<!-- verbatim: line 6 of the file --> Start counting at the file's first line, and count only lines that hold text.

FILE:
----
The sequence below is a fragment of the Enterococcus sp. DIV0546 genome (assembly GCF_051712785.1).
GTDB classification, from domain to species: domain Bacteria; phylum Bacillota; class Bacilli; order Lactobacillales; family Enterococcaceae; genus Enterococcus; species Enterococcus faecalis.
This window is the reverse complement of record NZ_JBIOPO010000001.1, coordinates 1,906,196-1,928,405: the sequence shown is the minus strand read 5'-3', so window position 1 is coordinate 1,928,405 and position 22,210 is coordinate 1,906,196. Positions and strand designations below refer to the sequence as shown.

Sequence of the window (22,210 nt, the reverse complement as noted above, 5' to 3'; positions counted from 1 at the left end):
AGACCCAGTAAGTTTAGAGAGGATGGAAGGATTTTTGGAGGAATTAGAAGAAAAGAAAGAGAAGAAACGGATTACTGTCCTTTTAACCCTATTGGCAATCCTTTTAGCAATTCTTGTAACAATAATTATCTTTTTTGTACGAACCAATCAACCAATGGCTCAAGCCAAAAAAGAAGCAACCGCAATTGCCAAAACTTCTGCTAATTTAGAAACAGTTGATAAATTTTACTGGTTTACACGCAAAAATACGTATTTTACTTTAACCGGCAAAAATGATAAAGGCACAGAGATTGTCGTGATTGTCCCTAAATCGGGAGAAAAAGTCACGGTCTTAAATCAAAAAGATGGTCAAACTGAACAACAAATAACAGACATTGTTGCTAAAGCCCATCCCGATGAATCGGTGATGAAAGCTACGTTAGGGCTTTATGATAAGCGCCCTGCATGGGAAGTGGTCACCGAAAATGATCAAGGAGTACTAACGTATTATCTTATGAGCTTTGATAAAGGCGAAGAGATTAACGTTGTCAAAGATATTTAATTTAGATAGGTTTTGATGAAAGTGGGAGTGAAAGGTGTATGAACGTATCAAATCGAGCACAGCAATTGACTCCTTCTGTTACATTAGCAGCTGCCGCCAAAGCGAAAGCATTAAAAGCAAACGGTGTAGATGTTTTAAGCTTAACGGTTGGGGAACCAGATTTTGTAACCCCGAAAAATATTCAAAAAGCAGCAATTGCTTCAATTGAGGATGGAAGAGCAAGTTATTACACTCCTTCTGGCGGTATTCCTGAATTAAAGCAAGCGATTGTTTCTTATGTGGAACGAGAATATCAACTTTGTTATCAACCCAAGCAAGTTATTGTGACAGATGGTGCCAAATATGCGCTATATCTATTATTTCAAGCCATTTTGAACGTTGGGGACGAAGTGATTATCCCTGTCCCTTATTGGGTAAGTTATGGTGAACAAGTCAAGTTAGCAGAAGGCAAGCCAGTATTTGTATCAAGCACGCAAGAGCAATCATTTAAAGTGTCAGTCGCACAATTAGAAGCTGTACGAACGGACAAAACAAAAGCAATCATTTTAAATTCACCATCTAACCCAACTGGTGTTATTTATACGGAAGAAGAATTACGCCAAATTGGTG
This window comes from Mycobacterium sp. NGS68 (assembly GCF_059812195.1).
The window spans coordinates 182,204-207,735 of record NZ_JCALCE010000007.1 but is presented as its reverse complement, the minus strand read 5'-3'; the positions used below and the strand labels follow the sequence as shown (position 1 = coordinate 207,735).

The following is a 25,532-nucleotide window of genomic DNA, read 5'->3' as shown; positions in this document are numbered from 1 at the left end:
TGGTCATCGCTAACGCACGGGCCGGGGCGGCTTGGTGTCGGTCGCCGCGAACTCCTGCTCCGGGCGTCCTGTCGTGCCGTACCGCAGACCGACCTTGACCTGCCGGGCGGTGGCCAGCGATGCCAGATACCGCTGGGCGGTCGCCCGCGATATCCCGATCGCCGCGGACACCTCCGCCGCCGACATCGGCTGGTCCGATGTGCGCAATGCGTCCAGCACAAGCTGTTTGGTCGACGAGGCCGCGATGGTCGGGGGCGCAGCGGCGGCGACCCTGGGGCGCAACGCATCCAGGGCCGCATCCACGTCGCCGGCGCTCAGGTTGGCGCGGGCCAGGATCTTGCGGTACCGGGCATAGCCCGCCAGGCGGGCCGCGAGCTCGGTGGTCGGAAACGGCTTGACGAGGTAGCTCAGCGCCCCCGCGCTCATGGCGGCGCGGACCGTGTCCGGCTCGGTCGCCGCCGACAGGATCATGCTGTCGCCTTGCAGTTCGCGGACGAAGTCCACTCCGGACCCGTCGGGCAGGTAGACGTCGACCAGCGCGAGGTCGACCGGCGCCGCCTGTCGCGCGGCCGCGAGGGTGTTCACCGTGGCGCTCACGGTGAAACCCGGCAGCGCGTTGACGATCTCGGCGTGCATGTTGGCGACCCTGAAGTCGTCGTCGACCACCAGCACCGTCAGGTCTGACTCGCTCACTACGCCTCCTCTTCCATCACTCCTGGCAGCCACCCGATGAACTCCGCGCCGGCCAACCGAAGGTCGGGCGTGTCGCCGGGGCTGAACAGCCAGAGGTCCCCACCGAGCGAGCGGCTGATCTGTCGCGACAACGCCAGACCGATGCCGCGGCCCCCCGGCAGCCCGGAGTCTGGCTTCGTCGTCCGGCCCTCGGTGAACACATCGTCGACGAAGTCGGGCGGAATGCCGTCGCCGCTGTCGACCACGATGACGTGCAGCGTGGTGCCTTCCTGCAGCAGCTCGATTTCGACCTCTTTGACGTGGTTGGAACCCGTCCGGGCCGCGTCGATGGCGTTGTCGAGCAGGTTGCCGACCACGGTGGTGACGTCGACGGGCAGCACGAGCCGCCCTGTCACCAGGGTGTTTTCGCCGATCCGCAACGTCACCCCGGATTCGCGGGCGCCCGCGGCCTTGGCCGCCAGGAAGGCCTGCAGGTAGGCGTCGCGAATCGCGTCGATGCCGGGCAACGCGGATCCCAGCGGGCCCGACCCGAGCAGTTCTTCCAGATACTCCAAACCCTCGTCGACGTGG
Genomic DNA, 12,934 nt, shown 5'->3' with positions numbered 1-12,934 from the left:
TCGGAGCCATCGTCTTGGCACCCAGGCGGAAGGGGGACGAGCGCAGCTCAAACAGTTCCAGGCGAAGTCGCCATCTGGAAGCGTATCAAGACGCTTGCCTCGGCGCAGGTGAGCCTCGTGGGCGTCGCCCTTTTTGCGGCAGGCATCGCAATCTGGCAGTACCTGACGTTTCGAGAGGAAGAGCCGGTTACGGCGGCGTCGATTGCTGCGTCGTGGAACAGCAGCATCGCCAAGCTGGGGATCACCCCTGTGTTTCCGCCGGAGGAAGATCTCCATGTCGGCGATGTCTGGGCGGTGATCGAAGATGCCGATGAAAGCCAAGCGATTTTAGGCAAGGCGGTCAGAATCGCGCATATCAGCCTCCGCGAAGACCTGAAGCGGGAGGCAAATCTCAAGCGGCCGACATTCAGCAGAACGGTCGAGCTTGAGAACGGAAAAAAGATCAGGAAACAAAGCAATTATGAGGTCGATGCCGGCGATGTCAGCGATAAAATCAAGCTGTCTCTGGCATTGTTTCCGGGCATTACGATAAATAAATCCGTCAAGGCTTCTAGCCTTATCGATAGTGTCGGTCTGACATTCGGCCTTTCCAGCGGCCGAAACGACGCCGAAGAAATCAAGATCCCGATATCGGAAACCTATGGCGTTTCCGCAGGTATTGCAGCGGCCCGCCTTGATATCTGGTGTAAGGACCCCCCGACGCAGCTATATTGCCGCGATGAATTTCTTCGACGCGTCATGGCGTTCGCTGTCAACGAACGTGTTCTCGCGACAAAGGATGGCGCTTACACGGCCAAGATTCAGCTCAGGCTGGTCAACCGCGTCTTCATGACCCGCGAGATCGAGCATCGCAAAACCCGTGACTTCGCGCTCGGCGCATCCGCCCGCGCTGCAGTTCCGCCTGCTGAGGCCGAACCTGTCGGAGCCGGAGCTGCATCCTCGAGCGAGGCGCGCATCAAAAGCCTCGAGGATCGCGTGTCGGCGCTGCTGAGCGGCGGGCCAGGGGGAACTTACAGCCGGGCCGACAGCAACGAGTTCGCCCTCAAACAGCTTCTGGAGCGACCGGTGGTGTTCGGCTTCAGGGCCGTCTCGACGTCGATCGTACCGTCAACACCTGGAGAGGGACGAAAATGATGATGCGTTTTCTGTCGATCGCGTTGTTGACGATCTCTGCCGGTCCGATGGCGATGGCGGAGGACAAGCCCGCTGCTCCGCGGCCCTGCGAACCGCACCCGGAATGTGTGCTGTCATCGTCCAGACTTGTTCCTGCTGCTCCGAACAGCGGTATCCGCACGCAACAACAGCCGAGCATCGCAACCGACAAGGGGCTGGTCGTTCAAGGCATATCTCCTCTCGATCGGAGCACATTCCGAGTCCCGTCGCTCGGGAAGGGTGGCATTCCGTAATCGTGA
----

This window comes from Mycobacterium sp. NGS68 (assembly GCF_059812195.1).